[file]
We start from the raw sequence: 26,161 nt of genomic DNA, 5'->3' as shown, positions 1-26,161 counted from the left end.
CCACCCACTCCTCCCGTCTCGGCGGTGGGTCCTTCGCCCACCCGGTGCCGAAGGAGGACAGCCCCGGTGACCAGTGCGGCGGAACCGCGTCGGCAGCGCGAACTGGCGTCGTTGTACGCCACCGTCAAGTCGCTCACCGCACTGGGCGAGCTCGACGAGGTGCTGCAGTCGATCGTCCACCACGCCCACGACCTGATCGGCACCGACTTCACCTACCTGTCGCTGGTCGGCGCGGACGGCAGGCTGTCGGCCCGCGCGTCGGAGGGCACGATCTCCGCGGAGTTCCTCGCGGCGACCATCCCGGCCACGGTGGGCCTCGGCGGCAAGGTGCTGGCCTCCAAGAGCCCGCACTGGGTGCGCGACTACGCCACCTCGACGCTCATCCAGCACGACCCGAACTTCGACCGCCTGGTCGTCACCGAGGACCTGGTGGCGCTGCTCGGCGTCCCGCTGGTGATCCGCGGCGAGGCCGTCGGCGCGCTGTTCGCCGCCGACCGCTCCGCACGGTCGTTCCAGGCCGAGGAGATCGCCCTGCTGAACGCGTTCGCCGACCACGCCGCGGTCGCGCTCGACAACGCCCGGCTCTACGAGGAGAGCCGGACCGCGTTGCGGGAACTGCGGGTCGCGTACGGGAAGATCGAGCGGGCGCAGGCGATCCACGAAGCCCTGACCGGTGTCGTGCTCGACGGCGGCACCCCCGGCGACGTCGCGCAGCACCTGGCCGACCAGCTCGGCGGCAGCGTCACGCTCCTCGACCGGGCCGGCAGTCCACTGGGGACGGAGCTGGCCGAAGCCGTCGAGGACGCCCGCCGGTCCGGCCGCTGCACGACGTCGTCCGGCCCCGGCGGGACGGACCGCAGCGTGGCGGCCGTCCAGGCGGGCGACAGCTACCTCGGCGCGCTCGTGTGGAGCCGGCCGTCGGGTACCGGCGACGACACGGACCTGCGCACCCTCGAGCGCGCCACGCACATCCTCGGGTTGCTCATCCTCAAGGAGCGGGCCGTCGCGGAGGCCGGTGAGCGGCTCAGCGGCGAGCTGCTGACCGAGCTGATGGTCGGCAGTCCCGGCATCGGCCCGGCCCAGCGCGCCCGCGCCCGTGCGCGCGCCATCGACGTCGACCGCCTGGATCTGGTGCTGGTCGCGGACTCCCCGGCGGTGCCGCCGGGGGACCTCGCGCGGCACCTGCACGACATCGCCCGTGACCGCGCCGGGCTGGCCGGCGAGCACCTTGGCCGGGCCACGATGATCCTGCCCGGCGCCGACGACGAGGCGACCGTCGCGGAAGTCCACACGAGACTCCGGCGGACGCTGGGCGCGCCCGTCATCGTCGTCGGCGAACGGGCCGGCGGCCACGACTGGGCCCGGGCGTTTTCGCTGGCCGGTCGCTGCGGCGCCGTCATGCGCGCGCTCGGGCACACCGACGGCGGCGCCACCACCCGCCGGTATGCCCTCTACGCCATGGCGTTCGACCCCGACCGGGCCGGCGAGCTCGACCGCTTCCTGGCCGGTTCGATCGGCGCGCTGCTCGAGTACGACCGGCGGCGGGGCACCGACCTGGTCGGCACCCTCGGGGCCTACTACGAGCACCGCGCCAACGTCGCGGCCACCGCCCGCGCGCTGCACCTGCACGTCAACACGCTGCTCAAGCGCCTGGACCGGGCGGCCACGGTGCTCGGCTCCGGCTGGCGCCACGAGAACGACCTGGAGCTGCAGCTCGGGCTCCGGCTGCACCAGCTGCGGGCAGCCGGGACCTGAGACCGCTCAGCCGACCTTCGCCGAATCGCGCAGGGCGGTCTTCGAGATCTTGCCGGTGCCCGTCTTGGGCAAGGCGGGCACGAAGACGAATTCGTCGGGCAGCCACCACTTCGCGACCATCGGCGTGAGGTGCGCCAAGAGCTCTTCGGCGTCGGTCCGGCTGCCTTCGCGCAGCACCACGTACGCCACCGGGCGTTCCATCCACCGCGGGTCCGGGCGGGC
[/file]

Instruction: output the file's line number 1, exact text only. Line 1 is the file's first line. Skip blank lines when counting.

We start from the raw sequence: 26,161 nt of genomic DNA, 5'->3' as shown, positions 1-26,161 counted from the left end.